Learning from the Edelman Earned Brand Study

 

Learning from the Edelman Earned Brand Study

On the back of the success of Nike’s Just Do It anniversary campaign, public relations firm Edelman has run the numbers: consumers all over the world would much rather spend their money on brands that take a stand on social issues, rather than brands that avoid controversy.

According to the 2018 Earned Brand study, “belief-driven buyers” are all the rage this year, with sixty-four percent of respondents to the survey saying they buy from, or boycott, brands based on the company’s position on a social or political issue.

These buyers make up the majority in every market, age group and income level surveyed; sixty-seven percent of survey respondents bought from a brand for the first time due to the company’s position on a controversial social issue, while a further sixty-five percent said they would deliberately boycott a brand for staying silent on an issue it was obligated to speak out on.

Indeed, these belief-driven buyers are deeply connected to the brands they purchase from and are much more likely to stay loyal to and defend, a brand than the average customer. The survey heard from 8,000 people in eight countries, spanning the US, UK, Germany, and Japan.

The trend certainly doesn’t appear limited to American consumers. In Japan, 60 percent of respondents described themselves as belief-driven buyers, up to a whopping 21 points from 2017. The UK similarly saw a 20 percent leap from the same year, with 57 percent of survey respondents identifying as belief buyers.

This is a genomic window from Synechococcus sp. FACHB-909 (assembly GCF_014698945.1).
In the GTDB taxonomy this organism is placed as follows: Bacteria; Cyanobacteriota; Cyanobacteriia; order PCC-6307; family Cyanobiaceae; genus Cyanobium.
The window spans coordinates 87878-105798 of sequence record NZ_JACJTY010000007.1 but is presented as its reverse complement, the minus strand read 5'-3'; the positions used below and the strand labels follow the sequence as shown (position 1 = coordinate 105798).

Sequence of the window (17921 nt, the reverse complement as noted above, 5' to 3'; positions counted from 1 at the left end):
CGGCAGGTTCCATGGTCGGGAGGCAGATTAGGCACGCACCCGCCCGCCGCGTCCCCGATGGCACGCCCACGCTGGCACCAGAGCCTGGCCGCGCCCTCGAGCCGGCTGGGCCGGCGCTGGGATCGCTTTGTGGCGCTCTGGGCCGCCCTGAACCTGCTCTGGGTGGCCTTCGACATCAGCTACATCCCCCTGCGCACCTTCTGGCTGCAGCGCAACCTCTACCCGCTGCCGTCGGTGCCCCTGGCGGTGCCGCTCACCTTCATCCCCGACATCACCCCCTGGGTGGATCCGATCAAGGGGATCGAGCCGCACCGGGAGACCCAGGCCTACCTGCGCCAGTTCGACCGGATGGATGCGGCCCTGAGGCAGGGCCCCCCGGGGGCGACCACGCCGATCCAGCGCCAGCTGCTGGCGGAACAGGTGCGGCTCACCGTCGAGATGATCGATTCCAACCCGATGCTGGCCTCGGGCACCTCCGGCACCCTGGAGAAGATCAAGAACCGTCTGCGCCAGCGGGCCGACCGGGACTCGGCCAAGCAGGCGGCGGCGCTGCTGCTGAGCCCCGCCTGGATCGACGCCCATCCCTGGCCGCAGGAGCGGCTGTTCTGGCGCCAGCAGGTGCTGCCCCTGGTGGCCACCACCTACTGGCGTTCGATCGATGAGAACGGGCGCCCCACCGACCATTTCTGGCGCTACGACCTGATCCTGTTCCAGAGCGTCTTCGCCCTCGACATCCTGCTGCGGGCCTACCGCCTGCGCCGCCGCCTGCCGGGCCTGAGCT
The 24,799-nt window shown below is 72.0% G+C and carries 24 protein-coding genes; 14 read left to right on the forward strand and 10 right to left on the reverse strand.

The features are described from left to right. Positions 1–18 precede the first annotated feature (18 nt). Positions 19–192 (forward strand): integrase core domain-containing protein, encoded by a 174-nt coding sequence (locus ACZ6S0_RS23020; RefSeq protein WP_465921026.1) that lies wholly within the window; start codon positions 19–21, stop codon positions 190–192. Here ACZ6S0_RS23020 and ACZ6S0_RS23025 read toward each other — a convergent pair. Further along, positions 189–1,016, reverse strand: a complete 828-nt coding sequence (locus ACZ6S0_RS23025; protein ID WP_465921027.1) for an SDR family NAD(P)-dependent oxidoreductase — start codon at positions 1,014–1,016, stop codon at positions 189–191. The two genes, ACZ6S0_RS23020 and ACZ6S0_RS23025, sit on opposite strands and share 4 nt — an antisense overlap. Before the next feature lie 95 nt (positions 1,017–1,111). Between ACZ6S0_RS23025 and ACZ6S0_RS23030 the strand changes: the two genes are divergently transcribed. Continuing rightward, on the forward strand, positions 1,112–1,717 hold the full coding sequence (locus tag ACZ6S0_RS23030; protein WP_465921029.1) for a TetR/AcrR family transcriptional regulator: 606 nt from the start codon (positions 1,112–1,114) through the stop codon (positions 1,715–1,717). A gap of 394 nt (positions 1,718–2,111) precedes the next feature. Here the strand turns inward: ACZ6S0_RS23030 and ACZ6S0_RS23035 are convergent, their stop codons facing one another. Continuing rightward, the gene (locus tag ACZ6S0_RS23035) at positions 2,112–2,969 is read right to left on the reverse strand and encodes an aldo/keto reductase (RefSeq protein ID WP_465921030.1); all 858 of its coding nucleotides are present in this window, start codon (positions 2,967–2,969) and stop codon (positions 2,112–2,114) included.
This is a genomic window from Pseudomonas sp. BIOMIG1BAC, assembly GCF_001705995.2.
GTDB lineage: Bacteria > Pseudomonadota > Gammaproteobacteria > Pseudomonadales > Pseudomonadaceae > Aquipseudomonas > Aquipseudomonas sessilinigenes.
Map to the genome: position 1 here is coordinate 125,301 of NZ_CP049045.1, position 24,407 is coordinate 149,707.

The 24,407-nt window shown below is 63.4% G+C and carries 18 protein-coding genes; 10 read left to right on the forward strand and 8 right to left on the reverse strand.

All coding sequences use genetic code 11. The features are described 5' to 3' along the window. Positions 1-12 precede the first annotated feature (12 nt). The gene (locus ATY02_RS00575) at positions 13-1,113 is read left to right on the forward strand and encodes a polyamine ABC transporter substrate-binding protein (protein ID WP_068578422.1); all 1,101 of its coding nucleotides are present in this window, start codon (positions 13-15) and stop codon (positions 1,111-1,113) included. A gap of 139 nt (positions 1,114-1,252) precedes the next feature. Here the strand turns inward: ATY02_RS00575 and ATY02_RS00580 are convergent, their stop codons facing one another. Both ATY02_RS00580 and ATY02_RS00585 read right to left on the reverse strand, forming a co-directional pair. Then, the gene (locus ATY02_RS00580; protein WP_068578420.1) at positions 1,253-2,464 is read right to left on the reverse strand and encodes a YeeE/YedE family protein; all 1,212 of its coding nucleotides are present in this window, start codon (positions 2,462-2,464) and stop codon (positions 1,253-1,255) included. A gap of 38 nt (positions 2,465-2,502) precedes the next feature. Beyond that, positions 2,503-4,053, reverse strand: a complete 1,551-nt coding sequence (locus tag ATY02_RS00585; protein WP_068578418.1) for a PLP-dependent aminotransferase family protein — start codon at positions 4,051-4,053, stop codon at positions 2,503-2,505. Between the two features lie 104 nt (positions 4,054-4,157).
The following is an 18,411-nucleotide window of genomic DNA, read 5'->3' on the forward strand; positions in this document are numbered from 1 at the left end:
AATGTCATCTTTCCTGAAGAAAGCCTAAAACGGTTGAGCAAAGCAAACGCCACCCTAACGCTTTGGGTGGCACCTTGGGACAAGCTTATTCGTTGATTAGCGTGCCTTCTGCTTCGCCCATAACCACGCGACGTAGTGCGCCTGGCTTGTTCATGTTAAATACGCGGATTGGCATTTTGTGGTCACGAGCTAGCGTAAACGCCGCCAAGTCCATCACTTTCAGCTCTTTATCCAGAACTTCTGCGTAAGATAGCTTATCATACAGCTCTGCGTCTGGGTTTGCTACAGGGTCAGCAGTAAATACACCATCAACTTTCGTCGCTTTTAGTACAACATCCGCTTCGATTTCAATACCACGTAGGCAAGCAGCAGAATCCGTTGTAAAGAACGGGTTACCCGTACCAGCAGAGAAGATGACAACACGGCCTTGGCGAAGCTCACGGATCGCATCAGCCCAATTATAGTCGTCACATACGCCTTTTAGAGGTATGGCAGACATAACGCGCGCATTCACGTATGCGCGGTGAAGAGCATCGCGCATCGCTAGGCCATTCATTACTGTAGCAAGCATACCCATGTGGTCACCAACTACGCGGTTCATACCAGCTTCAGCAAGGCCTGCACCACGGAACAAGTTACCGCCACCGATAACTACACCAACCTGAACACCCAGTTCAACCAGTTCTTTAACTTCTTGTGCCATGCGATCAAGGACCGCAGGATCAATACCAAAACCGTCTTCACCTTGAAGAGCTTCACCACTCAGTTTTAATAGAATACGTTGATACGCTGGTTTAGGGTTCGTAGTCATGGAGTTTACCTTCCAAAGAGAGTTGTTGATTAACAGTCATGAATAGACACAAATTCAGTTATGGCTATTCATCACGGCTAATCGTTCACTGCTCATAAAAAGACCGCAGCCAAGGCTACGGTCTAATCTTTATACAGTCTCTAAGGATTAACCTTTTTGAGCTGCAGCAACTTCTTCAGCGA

Even with the smallest increase of the countries surveyed, Chinese consumers are still buying with their hearts: last year, 73 percent identified as belief buyers, this year, that number reached 78 percent.

Moreover, the trend of the belief buyer isn’t just a phenomenon of the socially-aware millennial. In 2017, 53 percent of people aged 35 to 54 cared about a brand’s social stance; this year, that number jumped to 67 percent. In the same period, the percentage of belief buyers aged 55 and older leaped from 38 percent to 56 percent.

“[Consumers] want to buy on beliefs. They want brands to stand up on issues that matter to them. Two-thirds literally say, I will buy a brand or I will boycott a brand if they stand up on issues,” said CEO Richard Edelman.

The implications of this revelation for business are huge, but perhaps it is the public sector that stands the most to learn from this year’s Edelman study. When it comes to social issues, some 46 percent of respondents viewed brands as having better ideas than government, while more than half saw brands as more capable of solving social ills than government authorities.

While we are, hopefully, a while away from a Nike tick adorning the White House, the message from the Edelman study is clear: consumers haven’t put their heads in the sand, and are making their opinions known with their wallets. When it comes to social issues, the savvy company is the one that articulates its position on the political spectrum.

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